07-20-2012, 02:53 PM   #6
Sparkle2012
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good points. Something showed up in 2 xrays in the terminal illeum area --- yet further testing (xray small bowel) -- they pushed and prodded to get a clearer xray and it was normal. They biopsied the terminal illeum and it was negative. I think the jury is still out on that area. I have a history of antibiotics for rosacea -- the bacterial overgrowth makes sense. I am now on Align which is supposed to help that and I feel better. All my tests came back negative for Crohns/cancer/immuno disorders. Yet I have strictures and ulcers. I'm taking steroids now to heal the ulcers. I don't see how it can be aspirin related. I believe I read that bacteria issues can cause ulcers as well. Do you know if that is true? I also have a habit of taking tums at night while in bed. I wonder if that could have caused them rather than aspirin which I rarely use. I don't know whether to be happy about the non-crohns decision or not. And not sure what good I can do with this Humira which is still in tact. Seems like no one wants to get involved with donating that so... hate to throw it out.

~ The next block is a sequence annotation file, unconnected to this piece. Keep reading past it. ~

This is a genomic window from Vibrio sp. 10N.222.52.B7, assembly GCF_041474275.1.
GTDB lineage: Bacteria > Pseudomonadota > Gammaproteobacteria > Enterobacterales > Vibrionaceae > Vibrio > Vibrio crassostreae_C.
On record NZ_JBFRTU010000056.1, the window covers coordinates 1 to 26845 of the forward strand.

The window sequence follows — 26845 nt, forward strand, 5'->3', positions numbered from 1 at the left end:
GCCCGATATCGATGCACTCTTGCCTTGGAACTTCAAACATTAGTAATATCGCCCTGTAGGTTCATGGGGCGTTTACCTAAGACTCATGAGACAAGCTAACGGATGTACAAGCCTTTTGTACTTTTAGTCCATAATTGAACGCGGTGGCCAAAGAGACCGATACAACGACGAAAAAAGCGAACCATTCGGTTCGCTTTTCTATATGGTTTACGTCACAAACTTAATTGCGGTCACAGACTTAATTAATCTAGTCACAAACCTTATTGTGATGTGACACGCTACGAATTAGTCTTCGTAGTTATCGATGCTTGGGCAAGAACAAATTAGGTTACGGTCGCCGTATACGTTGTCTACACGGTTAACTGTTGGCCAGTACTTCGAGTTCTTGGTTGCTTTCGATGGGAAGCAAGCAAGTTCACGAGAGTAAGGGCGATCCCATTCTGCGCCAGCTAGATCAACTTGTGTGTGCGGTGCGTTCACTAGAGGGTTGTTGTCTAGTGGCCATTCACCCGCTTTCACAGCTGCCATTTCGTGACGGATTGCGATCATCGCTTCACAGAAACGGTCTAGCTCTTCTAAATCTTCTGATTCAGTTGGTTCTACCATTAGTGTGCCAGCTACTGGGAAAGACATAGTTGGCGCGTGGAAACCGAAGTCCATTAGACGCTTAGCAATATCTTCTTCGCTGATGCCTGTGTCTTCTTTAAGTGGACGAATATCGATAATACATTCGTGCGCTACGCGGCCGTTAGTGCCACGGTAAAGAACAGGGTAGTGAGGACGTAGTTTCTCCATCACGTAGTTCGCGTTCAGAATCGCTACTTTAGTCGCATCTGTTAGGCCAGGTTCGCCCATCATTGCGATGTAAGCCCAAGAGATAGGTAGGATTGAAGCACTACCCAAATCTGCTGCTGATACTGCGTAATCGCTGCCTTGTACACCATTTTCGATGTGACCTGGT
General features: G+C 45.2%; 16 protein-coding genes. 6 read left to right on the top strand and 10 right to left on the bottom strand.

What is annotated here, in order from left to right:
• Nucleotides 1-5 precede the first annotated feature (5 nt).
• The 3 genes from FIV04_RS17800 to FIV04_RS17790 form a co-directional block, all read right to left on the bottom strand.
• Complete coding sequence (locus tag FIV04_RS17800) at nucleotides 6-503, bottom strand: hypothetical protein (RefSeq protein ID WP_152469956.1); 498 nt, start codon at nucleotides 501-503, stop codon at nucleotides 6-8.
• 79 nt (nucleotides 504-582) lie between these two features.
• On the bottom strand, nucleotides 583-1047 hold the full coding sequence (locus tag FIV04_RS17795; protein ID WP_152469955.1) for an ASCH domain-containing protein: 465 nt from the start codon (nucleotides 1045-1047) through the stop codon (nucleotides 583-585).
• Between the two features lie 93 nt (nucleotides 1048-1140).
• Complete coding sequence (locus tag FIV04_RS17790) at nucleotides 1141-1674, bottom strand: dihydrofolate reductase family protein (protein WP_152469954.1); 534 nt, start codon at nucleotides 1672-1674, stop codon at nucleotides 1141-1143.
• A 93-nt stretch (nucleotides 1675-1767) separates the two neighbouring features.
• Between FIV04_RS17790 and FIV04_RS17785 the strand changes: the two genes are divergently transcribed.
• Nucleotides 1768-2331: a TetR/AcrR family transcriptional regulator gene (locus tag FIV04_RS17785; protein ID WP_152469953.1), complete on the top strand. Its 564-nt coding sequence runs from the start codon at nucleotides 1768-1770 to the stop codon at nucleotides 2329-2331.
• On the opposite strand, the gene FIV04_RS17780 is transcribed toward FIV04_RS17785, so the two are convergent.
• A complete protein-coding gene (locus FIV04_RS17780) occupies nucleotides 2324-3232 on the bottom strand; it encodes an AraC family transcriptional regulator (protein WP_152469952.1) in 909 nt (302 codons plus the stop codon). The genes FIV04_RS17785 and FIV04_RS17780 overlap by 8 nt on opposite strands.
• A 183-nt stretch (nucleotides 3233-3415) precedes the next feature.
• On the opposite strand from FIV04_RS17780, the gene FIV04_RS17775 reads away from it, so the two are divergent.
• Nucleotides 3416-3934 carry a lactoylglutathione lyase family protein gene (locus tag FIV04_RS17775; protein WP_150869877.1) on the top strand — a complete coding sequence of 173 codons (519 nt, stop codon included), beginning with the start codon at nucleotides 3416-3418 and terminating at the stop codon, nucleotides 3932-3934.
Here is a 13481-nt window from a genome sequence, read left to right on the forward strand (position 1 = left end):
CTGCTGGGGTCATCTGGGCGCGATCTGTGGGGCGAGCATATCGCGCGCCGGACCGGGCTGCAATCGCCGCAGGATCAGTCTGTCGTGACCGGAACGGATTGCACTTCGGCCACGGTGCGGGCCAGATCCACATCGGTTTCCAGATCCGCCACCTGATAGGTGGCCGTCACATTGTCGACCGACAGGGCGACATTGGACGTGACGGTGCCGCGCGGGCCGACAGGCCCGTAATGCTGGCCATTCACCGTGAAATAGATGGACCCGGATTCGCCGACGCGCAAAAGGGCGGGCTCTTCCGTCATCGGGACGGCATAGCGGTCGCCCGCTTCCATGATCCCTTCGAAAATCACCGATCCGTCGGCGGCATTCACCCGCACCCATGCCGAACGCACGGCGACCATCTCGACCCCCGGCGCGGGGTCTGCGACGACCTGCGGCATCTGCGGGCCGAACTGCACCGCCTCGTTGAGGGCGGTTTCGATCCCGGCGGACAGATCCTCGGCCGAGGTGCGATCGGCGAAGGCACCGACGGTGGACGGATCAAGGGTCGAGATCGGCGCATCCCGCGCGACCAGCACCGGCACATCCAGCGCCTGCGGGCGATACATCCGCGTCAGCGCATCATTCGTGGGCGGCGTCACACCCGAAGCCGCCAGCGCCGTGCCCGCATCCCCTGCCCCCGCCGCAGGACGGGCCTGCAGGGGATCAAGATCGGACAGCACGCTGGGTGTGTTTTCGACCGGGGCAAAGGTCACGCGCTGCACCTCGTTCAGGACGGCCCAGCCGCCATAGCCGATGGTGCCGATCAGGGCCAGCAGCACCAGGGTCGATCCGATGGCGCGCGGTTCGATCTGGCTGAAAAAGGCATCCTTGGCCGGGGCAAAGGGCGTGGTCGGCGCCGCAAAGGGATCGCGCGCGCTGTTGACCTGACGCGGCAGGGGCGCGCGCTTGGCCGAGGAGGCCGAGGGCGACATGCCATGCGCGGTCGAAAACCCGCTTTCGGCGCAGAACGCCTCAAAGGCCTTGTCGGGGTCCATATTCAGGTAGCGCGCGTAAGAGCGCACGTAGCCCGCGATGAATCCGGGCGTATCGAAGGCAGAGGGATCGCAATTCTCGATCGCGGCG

07-20-2012, 03:01 PM   #7
David
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Where exactly are the strictures and ulcers?

I'm not aware of SIBO or antacids causing ulceration and stricturing but infections like intestinal tuberculosis and yersinia can.
07-20-2012, 03:12 PM   #8
kiny
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Did they already give you the mantoux test for TB before you were scheduled to go on humira? It's needle test right under your skin.

I don't get how you have nasty ulcers and nothing shows inflammation in your blood.
07-20-2012, 03:15 PM   #9
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there seems to be a mayo clinic where you live. I dont know your situation or mayos but maybe this is a great place for a second opinion.

http://www.mayoclinic.org/crohns/?mc...acement=bottom
07-20-2012, 03:21 PM   #10
kiny
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yes, biopsy negative, immuno blood test negative, inflammation markers normal.
I have my doubts...but I have chronic constipation....and not much pain other than when I eat big meals due to the strictures. I don't know what to think. This physician is considered expert in this area.
Some things make no sense, if you have strictures they're either..caused by inflammation or caused by fibrosis. If they are inflammatory strictures it should show in your blood, otherwise it's fibrosis.
07-20-2012, 03:39 PM   #11
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I just reread your very first Your Story thread.